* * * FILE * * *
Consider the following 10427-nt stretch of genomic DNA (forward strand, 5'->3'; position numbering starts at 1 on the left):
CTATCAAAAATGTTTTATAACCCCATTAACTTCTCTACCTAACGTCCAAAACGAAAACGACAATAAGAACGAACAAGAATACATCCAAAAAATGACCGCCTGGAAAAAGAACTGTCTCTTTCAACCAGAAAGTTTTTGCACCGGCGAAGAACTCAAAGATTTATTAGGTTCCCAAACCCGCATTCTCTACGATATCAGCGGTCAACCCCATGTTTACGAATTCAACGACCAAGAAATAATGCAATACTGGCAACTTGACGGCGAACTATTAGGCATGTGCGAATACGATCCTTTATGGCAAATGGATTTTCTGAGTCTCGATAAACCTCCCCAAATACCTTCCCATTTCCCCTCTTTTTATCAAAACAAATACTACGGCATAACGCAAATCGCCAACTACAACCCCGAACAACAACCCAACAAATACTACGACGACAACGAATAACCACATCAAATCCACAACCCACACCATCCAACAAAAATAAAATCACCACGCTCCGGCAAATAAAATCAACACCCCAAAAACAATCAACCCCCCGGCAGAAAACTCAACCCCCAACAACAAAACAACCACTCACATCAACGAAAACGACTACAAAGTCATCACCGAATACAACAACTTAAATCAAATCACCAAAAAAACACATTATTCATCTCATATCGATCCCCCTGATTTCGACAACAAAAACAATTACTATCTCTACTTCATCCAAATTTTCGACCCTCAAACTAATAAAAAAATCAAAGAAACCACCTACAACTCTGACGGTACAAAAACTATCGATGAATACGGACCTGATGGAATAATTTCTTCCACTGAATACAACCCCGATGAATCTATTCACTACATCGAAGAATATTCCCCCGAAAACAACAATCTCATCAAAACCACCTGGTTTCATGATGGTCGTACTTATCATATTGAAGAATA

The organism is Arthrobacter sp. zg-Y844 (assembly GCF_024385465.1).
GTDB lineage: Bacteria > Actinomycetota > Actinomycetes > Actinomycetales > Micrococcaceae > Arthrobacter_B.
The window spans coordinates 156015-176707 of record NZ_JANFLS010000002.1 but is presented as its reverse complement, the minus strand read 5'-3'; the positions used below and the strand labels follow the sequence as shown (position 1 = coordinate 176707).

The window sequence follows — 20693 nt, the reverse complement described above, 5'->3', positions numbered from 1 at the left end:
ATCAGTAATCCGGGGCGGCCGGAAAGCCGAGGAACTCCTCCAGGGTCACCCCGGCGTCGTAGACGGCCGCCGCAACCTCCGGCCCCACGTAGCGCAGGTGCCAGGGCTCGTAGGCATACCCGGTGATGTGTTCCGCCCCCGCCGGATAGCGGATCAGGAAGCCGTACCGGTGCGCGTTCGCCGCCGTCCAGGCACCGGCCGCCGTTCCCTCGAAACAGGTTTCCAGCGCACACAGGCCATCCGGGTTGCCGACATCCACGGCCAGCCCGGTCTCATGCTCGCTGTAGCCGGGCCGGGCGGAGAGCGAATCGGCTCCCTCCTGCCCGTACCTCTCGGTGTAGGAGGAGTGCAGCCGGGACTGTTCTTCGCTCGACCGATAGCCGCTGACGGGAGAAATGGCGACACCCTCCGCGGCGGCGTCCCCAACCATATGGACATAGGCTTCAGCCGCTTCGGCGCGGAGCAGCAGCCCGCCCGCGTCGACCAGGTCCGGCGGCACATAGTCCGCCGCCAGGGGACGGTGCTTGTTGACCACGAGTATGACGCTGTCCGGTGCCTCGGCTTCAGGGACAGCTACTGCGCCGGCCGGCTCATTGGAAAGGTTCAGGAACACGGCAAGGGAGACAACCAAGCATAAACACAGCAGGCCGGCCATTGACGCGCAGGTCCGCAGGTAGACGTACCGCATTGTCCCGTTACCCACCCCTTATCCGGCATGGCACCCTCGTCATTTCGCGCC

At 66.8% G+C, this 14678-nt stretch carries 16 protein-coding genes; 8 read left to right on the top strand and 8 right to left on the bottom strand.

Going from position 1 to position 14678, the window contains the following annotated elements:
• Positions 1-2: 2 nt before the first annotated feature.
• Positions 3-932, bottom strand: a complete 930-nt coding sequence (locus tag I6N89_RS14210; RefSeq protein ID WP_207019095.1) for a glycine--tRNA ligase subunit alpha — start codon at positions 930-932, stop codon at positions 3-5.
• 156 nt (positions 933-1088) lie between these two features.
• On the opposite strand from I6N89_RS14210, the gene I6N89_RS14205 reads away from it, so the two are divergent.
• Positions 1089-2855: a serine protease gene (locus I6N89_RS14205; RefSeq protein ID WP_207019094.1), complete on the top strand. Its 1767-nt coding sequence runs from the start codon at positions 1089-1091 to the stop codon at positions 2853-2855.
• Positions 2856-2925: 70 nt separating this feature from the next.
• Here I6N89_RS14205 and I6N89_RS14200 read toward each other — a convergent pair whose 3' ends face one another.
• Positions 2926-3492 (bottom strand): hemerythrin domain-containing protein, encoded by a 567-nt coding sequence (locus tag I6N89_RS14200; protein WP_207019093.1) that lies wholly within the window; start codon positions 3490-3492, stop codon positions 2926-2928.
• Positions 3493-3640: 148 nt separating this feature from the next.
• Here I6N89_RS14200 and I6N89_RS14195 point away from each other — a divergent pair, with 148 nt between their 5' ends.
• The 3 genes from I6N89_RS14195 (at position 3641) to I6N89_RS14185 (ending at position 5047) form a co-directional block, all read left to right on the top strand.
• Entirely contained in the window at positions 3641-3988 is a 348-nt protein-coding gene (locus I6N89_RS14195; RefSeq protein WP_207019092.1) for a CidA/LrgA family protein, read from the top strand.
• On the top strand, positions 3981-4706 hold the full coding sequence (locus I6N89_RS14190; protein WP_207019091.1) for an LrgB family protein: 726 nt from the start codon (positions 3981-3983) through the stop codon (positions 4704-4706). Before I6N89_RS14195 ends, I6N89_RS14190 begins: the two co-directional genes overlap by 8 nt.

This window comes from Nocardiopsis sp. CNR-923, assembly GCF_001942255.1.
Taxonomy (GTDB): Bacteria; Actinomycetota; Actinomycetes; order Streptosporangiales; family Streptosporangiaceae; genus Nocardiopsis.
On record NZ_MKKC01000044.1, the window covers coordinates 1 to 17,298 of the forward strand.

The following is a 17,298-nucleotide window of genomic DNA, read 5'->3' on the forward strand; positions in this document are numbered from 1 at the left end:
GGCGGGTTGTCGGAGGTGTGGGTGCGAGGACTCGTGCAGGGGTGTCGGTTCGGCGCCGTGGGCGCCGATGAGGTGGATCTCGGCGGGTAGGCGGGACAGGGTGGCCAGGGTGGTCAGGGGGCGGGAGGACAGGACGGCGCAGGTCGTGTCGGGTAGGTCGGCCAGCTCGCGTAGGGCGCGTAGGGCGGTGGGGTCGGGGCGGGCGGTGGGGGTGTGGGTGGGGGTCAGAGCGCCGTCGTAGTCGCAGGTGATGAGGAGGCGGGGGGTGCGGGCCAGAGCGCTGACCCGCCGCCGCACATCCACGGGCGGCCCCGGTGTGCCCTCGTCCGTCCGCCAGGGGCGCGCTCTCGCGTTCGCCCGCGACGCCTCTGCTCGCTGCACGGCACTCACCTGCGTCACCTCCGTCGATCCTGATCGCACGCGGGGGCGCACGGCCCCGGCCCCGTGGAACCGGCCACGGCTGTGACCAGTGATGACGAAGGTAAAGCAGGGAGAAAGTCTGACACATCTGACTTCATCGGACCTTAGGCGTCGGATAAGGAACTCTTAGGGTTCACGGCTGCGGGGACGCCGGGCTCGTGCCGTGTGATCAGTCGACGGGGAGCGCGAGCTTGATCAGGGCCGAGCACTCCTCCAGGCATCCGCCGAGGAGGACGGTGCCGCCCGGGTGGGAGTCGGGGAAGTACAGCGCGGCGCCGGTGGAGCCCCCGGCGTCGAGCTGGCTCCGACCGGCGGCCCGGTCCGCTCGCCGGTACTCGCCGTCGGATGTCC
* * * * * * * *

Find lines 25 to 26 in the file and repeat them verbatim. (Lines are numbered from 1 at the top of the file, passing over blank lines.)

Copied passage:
On record NZ_MKKC01000044.1, the window covers coordinates 1 to 17,298 of the forward strand.

The following is a 17,298-nucleotide window of genomic DNA, read 5'->3' on the forward strand; positions in this document are numbered from 1 at the left end: